Running a marathon is a full commitment from your training schedule to your body’s everyday dietary needs. I’ll be running my 5th marathon in San Francisco later this summer. Here’s what I’ve learned about the importance of a dietary plan in conjunction with a training schedule for optimal race performance and physical well-being during the process.
Race weights and diets vary a lot from runner to runner. Your goals determine what your diet should be, and maintaining health and strength is the ultimate priority.
- 55-65% of your intake should be quality carbs
- 10-35% of your intake should be lean proteins. I prefer HIGH protein intake (35%-40%) for maximum muscle recovery
- 20-35% Unsaturated fats
High Quality Foods are things like whole grains, lean proteins, veggies, GREENS, black beans, eggs, eggs, eggs. And, did I mention eggs? Eat dairy in moderation if you can. Some good unsaturated fats are nuts, almonds, walnuts, olive oil, coconut oil, potatoes, etc. Find what you like. No one likes eating things that taste nasty, so find thing you enjoy and stick to it!
Healthy weight loss for race weight:
- Healthy weight loss for a intermediate runner is roughly 0.5 to 1 pound per week. That equals 3 shoeboxes of fat over a 16-week training schedule.
- Listen to your body. If you are hungry, eat. Do not deprive your body of the nutrients it craves. Just make sure you are eating good quality food.
- Healthy weight loss through training can help reduce stress on joints and also reduce finish times up to 15 minutes faster than planned
Calculating amounts of calories burned per run:
Have your caloric intake slightly negative compared to what you are burning
- In most long run cases, you will feel like you are full anyways. It’s almost impossible to not feel full off tons of quality dense foods with lower caloric levels after a 16 mile run!
- Rule to follow:
0.63 calories x ___miles run x ____pounds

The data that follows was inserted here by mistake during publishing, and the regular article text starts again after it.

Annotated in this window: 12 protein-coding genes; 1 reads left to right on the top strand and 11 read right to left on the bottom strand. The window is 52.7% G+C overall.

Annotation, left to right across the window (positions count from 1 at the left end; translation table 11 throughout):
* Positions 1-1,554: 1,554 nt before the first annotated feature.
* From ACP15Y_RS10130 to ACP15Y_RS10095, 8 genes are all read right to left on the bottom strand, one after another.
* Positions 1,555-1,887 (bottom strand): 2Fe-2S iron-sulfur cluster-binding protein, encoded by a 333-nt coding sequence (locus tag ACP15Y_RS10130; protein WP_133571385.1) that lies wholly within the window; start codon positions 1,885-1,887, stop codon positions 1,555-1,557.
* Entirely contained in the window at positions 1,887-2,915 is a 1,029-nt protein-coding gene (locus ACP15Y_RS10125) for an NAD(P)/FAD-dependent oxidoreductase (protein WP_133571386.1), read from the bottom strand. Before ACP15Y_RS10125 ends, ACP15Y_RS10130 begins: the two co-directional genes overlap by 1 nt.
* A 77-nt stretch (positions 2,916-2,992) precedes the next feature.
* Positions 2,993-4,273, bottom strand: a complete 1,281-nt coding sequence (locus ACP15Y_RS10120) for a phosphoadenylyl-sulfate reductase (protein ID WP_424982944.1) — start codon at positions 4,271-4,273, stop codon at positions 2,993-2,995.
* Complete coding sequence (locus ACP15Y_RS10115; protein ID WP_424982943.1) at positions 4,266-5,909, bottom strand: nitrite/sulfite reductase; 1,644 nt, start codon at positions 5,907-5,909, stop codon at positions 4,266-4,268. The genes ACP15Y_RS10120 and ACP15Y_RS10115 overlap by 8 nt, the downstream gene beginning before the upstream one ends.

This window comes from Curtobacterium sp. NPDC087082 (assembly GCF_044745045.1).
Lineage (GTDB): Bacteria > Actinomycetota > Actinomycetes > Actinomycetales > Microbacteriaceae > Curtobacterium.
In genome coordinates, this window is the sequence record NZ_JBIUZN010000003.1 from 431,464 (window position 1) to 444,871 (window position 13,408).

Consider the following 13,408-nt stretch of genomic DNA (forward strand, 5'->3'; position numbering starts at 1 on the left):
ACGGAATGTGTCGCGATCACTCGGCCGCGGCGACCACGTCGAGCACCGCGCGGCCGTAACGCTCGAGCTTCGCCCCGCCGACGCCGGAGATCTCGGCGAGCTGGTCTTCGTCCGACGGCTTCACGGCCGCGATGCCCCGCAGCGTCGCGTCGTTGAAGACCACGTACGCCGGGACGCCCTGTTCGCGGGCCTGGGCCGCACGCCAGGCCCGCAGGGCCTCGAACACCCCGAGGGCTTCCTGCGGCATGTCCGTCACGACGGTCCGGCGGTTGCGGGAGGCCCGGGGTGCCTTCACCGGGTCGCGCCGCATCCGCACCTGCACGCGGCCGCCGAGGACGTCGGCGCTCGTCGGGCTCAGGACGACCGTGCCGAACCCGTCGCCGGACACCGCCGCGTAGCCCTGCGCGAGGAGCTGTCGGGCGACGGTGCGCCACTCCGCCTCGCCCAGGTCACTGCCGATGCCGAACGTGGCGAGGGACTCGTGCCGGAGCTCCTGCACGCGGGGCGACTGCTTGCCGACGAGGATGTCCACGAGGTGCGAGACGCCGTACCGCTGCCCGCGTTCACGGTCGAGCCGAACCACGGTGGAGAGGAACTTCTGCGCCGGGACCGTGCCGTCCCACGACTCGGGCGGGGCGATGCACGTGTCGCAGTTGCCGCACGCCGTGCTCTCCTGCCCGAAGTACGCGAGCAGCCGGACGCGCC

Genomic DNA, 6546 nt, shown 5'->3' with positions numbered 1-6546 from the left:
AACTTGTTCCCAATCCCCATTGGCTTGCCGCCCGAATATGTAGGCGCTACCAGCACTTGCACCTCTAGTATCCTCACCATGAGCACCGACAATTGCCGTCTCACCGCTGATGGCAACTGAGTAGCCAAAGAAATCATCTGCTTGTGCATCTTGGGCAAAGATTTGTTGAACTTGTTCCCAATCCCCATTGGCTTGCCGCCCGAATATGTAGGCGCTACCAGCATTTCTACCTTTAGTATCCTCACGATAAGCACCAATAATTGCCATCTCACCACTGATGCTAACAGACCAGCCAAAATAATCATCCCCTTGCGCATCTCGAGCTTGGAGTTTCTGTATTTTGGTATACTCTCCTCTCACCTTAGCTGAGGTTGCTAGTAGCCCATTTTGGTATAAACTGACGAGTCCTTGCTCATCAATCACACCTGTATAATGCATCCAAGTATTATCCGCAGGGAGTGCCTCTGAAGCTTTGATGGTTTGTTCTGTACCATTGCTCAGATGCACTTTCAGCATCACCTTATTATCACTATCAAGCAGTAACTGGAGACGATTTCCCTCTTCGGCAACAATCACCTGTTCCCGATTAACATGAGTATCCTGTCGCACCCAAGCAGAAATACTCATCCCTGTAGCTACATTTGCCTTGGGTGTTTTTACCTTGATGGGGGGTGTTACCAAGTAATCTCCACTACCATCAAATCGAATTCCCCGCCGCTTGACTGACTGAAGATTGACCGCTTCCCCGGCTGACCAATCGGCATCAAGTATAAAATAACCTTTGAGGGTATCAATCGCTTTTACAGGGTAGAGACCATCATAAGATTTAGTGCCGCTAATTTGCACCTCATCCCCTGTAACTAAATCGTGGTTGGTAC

- Use this rule as base to determine how much you burn daily, and use this to estimate your intake to fit slightly under.
- Don’t forget to listen to your body. That doesn’t mean give in to your craving for junk. That means use your food wisely, and eat when you you are hungry. But don’t over indulge. Know what you are eating, and how much of it you are eating.
Pre Run Snacks:
- Do it. Just do it. I know a lot of runners say they hate to eat before a long stride, but your body will thank you for it. An ideal snack for long distance (saturday/sunday runs) would be half of an english muffin with a tablespoon of peanut butter and banana slices
Use recovery days for caloric restriction:
- NEVER restrict your calories on your long run days! Your body needs to recover, and needs micronutrients to repair the muscles you have been exhausting.
- Keeping your energy up by carb intake during your long runs will help you maintain your hunger. Finish your long run with protein directly after.
Figure out what your “caloric nemesis” is:
- We all have one. That nasty habit that is filled with empty calories that do nothing for you. Most runners will say it’s liquids.
- Cut the mochas, go for the black coffee. Cut the snickers, go for the dried fruits. This will help you stay more full off of the good stuff, and not waste your killer runs on a little stress and craving
Take away points:
- Eat the foods you enjoy, and allow a few “cheat foods” to give yourself a kick. Keep the discipline, don’t over indulge.
- If you have to cheat, try and focus on doing after you have hit the daily nutrients needed.
- I try and focus on my needed nutrients earlier in the day and then focus making sure to fill my calories by the evening.
- Drink water (and moderation of quality sport drinks) religiously. If you think you have had enough, you haven’t. Have more water. 😉
- Write down everything. It will help you stay on track.
- Just listen to your body. Do NOT starve yourself, you are always your best judge on how your body is feeling and what you need.
- Find what works for you. Everyone’s skill, endurance, and fitness levels are different find something that keeps you building strong muscles and increasing miles while staying healthy and on track!